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United States v. Aronson

June 6, 1963

UNITED STATES OF AMERICA, APPELLEE,
v.
MILTON R. ARONSON, APPELLANT.



Author: Moore

Before MOORE, FRIENDLY and SMITH, Circuit Judges.

LEONARD P. MOORE, Circuit Judge.

The defendant (appellant), Milton R. Aronson, appeals from a judgment of conviction of the offense of unlawful, wilful and knowing use of the mails in a scheme to defraud (15 U.S.C.A. §§ 77q(a) and 77x, 18 U.S.C.A. § (2)) and of conspiracy to do so (18 U.S.C.A. § 371)

The Indictment

The indictment contained 30 counts and named a corporation, Kimball Securities, Inc., and 19 individuals. Counts One and Two charged unlawful use of the mails in connection with the purchase of stock of Great Western Enterprises, Inc., by two persons, resident respectively in Massachusetts and Maryland. Counts Three through Eleven related to stock of Mark, Inc. and Counts Twelve through Fourteen to stock of Perty Oil Company, the same statutory violation being charged. Counts Fifteen through Twenty-Four were based upon the transmission of wires and telephone communications to various persons as part of a scheme to defraud (15 U.S.C.A. §§ 77q(a) and x; 18 U.S.C.A. § (2)), Counts Twenty-Five through Twenty-Nine dealt with unlawful use of the mails to sell unregistered securities of Mark, Inc. and Perry Oil Company (15 U.S.C.A. §§ 77e(a) (1) and x and Count Thirty was a conspiracy count which included all three stocks Great Western, Mark and Perry Oil Company (18 U.S.C.A. § 371).

Pre-Trial Motions

Prior to the trial, the defendants Sylvan B. Aronson and Milton R. Aronson sought by motion to transfer their prosecution to the Southern District of California, the area of their residence. The motion was denied on March 16, 1960. At a pre-trial conference on September 7, 1962, the government requested that the Aronsons be severed from the other defendants, that the trial proceed against them and that the trial against the remaining defendants be set for one week after the conclusion of the Aronsons' trial. On September 10, 1962, the prosecution announced that it would proceed against the Aronsons on Counts One, Two and Thirty and possibly three more. On September 14, 1962, these defendants again moved for a change of venue which was denied.

The Trial

The trial commenced on October 1, 1962 against the two Aronsons on Counts One, Two and Thirty. Sylvan was acquitted; Milton was convicted on all three counts.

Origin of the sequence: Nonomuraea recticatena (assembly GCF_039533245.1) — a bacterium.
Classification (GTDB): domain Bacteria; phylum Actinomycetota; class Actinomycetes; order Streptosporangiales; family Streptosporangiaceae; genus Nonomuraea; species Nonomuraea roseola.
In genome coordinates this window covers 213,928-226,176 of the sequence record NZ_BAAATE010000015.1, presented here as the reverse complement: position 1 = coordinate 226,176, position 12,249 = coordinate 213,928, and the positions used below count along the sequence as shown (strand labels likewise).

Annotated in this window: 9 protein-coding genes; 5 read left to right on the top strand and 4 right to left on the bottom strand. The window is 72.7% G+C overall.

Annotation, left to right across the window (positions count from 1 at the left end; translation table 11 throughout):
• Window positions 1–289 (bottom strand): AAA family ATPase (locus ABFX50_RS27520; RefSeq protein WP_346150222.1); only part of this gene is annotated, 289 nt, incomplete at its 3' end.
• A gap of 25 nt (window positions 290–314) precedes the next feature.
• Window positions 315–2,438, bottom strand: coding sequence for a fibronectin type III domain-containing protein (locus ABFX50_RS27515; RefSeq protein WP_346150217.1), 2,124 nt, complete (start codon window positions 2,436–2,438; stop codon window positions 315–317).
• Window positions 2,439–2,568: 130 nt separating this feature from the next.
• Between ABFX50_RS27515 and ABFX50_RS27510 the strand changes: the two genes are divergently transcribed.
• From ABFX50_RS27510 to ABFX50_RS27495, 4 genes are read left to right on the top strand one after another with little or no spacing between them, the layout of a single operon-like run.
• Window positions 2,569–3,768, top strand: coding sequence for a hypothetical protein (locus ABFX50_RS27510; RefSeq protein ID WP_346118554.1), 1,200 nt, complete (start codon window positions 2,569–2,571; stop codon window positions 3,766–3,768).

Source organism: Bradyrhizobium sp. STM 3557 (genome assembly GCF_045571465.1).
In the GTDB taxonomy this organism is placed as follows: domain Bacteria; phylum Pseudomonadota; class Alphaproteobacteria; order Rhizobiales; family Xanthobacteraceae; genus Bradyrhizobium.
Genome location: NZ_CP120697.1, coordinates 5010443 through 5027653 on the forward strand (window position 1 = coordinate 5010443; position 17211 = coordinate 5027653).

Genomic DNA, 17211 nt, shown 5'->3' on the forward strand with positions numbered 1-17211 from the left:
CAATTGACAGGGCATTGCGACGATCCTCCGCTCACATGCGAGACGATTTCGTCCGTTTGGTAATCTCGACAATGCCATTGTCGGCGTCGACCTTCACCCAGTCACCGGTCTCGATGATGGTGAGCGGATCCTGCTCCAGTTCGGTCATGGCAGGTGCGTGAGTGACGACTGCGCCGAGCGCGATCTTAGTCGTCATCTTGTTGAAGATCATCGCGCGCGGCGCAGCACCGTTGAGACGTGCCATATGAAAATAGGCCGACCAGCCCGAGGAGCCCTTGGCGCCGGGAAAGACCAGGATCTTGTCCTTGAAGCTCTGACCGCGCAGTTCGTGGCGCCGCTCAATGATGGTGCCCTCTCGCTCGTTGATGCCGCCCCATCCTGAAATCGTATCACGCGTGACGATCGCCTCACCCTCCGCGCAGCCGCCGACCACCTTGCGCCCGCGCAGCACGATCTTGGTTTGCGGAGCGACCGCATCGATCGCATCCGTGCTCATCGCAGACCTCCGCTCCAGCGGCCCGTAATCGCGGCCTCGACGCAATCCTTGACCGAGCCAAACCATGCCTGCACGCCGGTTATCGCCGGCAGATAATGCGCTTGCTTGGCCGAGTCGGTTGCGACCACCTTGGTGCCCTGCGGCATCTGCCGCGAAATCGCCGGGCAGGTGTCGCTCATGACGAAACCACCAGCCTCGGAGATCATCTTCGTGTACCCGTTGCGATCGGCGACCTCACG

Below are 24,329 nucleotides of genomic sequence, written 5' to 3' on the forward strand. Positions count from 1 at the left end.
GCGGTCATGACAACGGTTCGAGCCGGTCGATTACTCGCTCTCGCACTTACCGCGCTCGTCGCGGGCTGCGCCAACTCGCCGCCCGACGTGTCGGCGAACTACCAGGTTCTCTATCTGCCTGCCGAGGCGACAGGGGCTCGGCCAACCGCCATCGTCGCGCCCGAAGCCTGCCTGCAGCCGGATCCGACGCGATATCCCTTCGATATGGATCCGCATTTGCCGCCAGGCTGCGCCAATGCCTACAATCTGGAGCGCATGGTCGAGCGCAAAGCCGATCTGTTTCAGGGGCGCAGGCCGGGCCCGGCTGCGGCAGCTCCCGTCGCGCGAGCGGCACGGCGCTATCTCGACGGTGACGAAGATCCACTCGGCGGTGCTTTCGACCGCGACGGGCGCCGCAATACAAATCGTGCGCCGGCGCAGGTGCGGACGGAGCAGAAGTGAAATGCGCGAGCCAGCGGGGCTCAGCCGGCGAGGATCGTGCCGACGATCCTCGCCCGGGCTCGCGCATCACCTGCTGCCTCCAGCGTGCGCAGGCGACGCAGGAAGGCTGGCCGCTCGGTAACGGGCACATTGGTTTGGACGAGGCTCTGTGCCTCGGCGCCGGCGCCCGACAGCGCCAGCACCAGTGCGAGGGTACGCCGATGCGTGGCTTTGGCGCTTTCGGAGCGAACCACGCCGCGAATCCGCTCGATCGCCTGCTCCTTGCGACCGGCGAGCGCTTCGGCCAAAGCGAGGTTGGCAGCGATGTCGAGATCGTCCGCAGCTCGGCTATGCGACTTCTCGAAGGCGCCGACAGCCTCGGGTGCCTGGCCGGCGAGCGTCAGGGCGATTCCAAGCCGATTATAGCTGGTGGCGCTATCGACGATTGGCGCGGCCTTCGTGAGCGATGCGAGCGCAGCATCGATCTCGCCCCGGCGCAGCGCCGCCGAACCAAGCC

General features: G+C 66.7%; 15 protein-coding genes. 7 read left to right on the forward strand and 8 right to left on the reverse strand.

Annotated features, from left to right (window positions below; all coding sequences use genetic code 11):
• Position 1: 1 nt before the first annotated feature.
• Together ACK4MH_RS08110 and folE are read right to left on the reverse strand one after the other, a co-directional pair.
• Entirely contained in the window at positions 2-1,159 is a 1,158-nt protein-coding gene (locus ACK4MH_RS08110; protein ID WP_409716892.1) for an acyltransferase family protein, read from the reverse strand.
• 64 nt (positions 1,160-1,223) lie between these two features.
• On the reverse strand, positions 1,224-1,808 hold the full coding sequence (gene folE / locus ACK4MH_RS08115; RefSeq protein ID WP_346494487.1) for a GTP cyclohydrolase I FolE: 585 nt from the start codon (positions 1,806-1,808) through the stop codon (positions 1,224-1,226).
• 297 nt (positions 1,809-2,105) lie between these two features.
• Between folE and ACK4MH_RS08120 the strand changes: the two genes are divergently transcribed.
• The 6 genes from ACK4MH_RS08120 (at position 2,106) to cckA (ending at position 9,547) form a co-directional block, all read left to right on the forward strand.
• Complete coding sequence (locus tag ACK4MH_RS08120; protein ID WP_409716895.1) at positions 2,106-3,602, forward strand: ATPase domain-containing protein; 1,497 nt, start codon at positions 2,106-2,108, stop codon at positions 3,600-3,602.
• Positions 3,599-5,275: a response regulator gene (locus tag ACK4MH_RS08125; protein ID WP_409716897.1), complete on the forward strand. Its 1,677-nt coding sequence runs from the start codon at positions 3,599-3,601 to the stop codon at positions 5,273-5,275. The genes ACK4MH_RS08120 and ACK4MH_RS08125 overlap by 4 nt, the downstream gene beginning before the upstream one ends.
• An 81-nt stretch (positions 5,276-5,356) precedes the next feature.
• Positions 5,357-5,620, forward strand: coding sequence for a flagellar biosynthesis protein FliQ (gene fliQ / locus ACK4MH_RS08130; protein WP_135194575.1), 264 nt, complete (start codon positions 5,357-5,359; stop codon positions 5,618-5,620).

The Errors Asserted

No errors relating to the sufficiency of the evidence or to the court's charge as to the essential elements of the crimes alleged in the indictment are asserted. A review of the facts constituting the scheme to defraud is, therefore, unnecessary.

I. The first error claimed to be prejudicial is the court's comment in its charge that "In order to keep this case within reasonable bounds, the Government has elected to present proof on only three of the counts, the first, the second, and the 30th counts." The court then advised the jury that "We are, therefore, in this trial, concerned solely with the guilt or innocence of the defendants Milton Aronson and Sylvan Aronson on counts 1, 2 and 30 of the indictment."

These statements in the charge had been preceded by substantial colloquy between court and counsel as to the method of handling the situation created by the prosecution's restricting its proof to the Great Western stock promotion (counts 1, 2 and 30). Sylvan Aronson's counsel (Milton's counsel joining therein) moved to dismiss counts 3 through 29 and sought a judgment of acquittal as to them on the ground that the government had offered no proof therein. The court granted the motion.

When the question of how the jury should be advised of the action taken arose, counsel for Sylvan stated that if the court told the jury that "some were dismissed, they [the jury] could make out an inference that the others were sufficient." On appeal, counsel for Milton argues conversely that the court's reference to the limitation of the trial to the three counts "to keep this case within reasonable bounds" called for the inescapable inference in the minds of the jury that the government had an abundance of evidence as to the other twentyseven counts which it withheld merely to shorten the trial. He contends that the court should have advised the jury that his client had been acquitted on counts 3 through 29. Whether such ...


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